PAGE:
Matt Tyrnauer’s fascinating portrait on the rise and fall of this definitive discotheque is one of the most compelling of recent documentaries.

Studio 54 created by two Brooklyn friends Ian Schrager and Steve Rubell became synonymous with glamour and sex overnight during the seventies. Every celebrity wanted to be seen in this haven of ecstasy while every unknown was queuing round the block in the hope of getting in. But co-owner Steve Rubell, like a modern day emperor, always had the last word on who was allowed in mostly judged by appearances. His partner Ian Schrager, a much more reserved and shy individual reminisces about these glorious years where everything was possible in their nightclub – sex, drugs but above all, dancing the night away.

Tyrnauer has gathered some rare footage which is perfectly complimented by a series of interviews with members of staff from the barman to the doorman who claims he was inundated with offers of sex in exchange of admission.

The success of this palatial theatre turned into a lavish disco also attracted a plethora of drag queens and gays who made this oasis their nightly entertainment compared to the usual hostility and homophobia they were facing outside its doors.

A remarkable film about a groundbreaking place at its glory before the inevitable downfall – a must see!

The film opens in cinemas nationwide on Tuesday 15th June. For more details log onto



This charming film marks the debut of writer/director Sophia Brooks, who tells the story of Diana (Zosia Mamet), a young woman who moves back to New York City following a few years in London. Life is rosy and she is ready for a fresh start in her Brooklyn apartment until she discovers that Ben (Matthew Shear), her ex boyfriend lives in the flat below. She tries hard to renew her friendship but the scars of their past relationship soon come back to the surface…

It is a strong premise probably influenced by the style of Woody Allen but the overall delivery lacks firm control especially in the flashback sequences where it is not always clear what the time period is.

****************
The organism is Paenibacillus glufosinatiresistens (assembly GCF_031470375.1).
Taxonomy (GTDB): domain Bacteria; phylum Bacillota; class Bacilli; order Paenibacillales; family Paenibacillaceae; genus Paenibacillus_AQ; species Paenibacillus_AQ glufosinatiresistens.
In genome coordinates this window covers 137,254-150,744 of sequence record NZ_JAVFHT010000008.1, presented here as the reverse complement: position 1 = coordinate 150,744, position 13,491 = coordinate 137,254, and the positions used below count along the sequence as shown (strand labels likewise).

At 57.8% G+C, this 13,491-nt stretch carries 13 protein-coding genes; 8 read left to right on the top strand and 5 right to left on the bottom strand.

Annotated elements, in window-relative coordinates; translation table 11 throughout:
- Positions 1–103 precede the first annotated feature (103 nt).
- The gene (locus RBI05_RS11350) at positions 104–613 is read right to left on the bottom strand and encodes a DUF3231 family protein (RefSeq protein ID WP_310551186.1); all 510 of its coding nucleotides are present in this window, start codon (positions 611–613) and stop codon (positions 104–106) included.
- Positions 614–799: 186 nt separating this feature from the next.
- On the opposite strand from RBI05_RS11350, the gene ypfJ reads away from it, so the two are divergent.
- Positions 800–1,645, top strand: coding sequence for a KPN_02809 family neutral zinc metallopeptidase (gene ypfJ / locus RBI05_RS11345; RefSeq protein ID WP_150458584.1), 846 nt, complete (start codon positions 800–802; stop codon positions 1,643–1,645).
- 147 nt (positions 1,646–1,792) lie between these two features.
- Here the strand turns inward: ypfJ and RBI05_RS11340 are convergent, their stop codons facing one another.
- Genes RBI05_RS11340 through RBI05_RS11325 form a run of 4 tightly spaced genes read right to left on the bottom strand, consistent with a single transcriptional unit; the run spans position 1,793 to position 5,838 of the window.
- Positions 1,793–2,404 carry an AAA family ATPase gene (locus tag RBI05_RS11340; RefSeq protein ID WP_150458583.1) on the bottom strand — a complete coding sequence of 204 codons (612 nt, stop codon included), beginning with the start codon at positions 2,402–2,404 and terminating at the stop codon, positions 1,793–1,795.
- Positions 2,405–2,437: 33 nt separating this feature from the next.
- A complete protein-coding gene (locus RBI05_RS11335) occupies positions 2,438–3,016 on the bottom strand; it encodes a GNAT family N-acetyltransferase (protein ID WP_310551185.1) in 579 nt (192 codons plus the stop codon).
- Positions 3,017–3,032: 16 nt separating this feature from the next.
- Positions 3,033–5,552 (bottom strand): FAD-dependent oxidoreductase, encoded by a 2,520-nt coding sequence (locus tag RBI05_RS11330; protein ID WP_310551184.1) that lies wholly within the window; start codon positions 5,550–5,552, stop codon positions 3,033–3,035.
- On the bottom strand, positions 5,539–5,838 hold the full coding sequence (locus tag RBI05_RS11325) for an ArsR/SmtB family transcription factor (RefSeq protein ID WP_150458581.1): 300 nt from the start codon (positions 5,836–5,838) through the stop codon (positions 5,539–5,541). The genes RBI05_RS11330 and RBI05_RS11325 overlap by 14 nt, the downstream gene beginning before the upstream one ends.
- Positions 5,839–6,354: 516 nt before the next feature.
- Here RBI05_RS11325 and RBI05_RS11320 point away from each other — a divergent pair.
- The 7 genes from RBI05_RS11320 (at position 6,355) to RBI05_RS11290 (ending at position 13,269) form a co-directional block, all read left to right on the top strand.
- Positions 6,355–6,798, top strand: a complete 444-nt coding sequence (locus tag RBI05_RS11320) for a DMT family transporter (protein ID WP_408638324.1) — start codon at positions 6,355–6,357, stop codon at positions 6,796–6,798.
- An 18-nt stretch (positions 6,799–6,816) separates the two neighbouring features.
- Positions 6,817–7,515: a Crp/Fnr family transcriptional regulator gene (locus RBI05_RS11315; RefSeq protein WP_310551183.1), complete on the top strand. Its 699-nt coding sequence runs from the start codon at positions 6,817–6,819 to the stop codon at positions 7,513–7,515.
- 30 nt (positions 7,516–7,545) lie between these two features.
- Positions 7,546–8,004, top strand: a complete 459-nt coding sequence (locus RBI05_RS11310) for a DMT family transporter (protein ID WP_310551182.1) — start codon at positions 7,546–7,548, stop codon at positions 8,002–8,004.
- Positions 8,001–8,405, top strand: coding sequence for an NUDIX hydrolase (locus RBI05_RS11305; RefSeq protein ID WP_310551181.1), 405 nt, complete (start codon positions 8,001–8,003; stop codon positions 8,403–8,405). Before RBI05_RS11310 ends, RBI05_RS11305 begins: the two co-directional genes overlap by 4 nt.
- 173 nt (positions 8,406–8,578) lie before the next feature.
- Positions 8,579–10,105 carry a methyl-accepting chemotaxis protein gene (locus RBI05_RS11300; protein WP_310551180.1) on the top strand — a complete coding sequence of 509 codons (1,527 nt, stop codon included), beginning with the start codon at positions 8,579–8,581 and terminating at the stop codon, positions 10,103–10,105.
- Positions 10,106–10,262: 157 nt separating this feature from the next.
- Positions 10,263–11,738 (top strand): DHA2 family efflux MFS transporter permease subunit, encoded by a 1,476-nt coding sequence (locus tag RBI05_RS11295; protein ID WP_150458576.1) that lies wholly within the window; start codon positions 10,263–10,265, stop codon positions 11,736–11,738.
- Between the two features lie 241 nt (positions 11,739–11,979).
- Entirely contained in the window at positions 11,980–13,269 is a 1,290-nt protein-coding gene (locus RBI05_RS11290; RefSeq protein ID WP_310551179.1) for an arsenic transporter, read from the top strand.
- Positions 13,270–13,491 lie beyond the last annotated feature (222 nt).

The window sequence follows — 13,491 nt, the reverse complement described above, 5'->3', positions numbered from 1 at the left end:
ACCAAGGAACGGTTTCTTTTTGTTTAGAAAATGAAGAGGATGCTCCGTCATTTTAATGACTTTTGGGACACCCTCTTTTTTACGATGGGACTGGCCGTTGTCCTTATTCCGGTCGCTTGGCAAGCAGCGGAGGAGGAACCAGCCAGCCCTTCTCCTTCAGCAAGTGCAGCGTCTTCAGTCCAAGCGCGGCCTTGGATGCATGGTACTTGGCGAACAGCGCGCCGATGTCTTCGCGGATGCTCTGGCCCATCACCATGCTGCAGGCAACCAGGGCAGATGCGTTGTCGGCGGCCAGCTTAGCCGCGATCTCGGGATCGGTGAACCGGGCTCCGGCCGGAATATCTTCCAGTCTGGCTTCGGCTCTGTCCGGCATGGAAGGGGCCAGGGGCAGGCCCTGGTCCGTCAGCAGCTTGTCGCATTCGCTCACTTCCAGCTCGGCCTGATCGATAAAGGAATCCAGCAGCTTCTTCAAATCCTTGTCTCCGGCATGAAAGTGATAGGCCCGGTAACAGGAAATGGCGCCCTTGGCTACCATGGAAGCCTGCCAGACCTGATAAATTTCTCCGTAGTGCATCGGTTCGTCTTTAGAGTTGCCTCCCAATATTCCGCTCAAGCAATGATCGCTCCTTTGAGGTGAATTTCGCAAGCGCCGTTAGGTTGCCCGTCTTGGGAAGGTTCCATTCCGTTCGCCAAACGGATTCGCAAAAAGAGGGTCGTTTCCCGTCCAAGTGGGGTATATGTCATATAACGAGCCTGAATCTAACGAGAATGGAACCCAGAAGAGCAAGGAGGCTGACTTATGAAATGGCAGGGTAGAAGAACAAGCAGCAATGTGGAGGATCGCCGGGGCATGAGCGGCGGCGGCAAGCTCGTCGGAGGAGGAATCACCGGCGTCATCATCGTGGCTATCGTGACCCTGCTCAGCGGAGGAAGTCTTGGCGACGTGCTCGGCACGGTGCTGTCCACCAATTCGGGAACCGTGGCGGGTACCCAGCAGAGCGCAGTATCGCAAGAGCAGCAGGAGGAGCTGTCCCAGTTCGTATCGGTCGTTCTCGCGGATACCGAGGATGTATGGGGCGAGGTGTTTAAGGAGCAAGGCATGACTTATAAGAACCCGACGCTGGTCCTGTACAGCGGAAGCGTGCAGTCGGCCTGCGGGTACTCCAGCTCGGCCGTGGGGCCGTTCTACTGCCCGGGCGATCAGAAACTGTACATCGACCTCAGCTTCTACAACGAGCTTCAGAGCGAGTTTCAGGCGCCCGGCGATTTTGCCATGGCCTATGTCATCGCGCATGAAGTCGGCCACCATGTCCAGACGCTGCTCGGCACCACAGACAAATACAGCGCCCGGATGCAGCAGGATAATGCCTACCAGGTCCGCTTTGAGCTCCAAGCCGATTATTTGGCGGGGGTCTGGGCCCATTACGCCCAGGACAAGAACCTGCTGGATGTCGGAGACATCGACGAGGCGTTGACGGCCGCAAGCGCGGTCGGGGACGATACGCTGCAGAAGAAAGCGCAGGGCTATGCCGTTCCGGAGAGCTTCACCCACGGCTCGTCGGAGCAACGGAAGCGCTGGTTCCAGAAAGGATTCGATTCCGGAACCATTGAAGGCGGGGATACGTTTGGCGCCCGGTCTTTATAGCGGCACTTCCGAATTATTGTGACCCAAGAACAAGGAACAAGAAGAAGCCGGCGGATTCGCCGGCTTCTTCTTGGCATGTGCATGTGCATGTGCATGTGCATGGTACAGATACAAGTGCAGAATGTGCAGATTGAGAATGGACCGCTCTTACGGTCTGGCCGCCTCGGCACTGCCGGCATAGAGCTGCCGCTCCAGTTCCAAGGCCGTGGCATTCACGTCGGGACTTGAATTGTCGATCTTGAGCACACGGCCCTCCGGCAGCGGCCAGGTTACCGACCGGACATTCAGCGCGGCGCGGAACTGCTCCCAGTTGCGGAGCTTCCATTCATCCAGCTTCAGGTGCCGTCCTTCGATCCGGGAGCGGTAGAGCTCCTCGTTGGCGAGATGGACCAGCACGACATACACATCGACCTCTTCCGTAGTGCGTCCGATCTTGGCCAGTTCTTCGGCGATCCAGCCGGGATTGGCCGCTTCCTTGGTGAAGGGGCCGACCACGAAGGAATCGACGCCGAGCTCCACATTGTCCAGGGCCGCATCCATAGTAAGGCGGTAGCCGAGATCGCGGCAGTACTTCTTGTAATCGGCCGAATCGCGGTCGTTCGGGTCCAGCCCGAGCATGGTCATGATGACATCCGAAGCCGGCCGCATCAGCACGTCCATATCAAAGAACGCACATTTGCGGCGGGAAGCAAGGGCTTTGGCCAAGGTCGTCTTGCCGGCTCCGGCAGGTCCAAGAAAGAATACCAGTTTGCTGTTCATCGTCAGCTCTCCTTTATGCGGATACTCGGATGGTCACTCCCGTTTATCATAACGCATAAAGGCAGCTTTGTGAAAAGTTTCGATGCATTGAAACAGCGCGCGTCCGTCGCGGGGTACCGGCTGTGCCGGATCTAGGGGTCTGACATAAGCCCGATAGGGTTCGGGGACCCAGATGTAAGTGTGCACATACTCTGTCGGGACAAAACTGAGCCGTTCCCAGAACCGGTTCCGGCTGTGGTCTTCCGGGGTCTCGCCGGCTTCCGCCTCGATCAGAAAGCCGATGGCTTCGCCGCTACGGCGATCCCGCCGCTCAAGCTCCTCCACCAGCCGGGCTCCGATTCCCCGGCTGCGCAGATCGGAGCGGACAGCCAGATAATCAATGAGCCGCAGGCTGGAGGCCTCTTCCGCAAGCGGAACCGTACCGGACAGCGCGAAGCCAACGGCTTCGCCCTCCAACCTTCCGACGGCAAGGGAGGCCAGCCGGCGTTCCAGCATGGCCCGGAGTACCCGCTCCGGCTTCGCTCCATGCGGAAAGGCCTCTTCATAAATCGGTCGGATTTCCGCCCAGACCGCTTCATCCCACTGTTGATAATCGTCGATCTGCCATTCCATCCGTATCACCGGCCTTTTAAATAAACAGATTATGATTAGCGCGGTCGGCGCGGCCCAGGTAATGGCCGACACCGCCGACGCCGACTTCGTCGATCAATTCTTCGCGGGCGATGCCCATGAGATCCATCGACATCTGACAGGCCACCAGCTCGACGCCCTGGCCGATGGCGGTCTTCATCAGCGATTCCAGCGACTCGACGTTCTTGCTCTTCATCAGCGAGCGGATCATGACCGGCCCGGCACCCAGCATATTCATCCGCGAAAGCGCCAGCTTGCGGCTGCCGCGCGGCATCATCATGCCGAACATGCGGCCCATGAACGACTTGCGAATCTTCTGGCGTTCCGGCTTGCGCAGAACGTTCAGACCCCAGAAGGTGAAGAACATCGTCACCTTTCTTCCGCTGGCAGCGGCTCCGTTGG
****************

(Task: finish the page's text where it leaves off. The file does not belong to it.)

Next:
Zosia Mamet delivers an engaging performance but it is difficult to see and understand her obsession with Ben particularly in the charmless presence of Matthew Shear.

Enjoyable but uneven!



Another excellent documentary released this week is Ian Bonhote and Peter Ettedgui’s fascinating study on the life and work of exceptional British designer Alexander (Lee) McQueen. Alexander showed great promise as an art student before he fulfilled his potential as one of the greatest British artist of recent times.

The film is told with raw honesty by some of his family members, friends and colleagues and is beautifully accompanied by Michael Nyman’s exhilarating score which adds to the energy and style that are McQueen’s distinct trademarks.

An outstanding film not just about a great designer but also about a restless soul very much worth seeing!



Last week the Bulgarian Cultural Institute in order to celebrate Christo’s eagerly awaited art project at the Serpentine hosted a couple of films at the Victoria and Albert Museum.


made by Georgi Balabanov in 1996 focuses on the life of Christo in the West with his French wife and collaborator Jeanne Claude particularly at the time when they were preparing for the Reichstag project. A lot of emphasis is also given to Christo’s brother Anani, who decided to stay in Bulgaria and pursue a career as an actor.




by Evgenia Atanasova –Teneva delivers a fascinating portrait of the Floating Piers on Lake Iseo in 2016.

An enjoyable and illuminating double bill about one of the most imaginative and exciting talents working currently across the globe!



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